Sacred Earth and African Women’s Theology

  • Sophia Chirongoma UNISA
  • Sue Rakoczy University of KwaZulu-Nata

Abstract

This special issue is one of the nine academic publications emerging from the Circle of Concerned African Women Theologians’ (the Circle) Fifth Pan-African Conference, held at the University of Botswana (Gaborone), July 2-5, 2019. The conference was also a commemoration of the Circle’s thirty years of existence. It featured papers on some aspects of the theme, “Mother Earth and Mother Africa in Theological/Religious/Cultural/Philosophical Imagination.” As was noted in the Conference Call for Papers:The land is often constructed as female gendered and the oppression of women is interlinked with the oppression of the Earth; and…it is widely acknowledged that we live in the era of global warming - which is humanly induced and of which many have also linked with anthropocentric religious/cultural/theological perspectives.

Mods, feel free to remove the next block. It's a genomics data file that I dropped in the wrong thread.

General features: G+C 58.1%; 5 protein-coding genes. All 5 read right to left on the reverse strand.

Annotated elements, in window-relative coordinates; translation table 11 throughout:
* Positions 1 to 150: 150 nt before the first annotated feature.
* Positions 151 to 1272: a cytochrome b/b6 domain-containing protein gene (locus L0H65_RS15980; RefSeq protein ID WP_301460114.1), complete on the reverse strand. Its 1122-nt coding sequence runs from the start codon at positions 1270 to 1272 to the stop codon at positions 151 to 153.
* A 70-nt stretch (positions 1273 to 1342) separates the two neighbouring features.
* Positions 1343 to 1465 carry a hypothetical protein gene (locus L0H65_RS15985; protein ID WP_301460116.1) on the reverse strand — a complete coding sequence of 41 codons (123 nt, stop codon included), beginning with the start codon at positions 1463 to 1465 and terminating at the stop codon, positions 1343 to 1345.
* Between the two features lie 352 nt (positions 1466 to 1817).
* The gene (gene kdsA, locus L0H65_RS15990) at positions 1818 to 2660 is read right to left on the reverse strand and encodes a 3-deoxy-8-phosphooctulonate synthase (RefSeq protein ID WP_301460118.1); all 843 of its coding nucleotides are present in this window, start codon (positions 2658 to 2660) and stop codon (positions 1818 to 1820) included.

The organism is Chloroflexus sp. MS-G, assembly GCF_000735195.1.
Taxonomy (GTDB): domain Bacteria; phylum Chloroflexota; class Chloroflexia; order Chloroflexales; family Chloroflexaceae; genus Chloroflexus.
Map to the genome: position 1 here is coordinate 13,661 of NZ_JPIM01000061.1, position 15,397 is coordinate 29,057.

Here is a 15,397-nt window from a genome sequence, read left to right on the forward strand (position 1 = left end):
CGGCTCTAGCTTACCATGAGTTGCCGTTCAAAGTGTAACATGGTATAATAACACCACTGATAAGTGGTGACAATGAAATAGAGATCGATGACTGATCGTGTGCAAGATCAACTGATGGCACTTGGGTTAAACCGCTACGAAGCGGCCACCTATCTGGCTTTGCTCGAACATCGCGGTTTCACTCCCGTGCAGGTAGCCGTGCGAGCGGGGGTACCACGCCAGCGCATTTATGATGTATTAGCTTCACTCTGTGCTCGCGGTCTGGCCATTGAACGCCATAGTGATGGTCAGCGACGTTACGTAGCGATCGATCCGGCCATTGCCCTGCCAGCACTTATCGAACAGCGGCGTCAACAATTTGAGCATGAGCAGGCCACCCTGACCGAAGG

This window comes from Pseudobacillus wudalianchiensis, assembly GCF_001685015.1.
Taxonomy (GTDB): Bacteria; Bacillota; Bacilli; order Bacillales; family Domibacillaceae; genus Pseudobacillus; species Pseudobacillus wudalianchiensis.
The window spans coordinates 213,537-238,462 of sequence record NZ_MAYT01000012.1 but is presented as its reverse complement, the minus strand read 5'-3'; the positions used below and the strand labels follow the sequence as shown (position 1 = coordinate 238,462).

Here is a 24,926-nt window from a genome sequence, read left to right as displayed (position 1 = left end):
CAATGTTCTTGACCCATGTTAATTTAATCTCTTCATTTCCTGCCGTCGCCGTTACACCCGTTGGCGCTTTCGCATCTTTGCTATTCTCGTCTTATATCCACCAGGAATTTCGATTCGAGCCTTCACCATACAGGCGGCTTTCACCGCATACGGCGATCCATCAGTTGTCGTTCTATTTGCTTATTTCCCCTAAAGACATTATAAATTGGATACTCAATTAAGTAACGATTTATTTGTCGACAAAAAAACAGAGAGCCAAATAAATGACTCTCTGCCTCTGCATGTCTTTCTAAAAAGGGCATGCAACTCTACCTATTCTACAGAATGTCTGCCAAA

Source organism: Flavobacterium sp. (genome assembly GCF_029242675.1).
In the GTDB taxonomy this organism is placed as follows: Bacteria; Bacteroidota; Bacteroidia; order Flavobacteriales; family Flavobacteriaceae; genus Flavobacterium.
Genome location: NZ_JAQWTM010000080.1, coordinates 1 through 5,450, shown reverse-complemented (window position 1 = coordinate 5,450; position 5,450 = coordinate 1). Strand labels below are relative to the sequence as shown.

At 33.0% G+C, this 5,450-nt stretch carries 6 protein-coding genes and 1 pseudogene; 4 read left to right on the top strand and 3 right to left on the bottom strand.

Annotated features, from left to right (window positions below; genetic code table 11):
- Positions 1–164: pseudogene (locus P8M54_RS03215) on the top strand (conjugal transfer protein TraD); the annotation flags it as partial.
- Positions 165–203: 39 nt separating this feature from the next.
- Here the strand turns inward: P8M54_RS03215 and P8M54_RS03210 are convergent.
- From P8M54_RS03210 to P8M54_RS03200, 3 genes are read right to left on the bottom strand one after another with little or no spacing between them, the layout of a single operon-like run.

Author Biographies

Sophia Chirongoma, UNISA
Sophia Chirongoma is a senior lecturer in the Religious Studies Department at Midlands State University, Zimbabwe. She is also an Academic Associate/Research Fellow at the Research Institute for Theology and Religion (RITR) in the College of Human Sciences, University of South Africa (UNISA). Her research interests and publications focus on the interface between culture, ecology, religion, health and gender justice.
Sue Rakoczy, University of KwaZulu-Nata
Sue Rakoczy is Professor of Systematic Theology and Spirituality at St Joseph’s Theological Institute, Cedara and Honorary Professor in the School of Religion, Philosophy and Classics of the University of KwaZulu-Natal. Her research focuses on feminist theology, eco-feminism and the intersection between spirituality and social justice. 
Published
2021-08-23
Section
EDITORIAL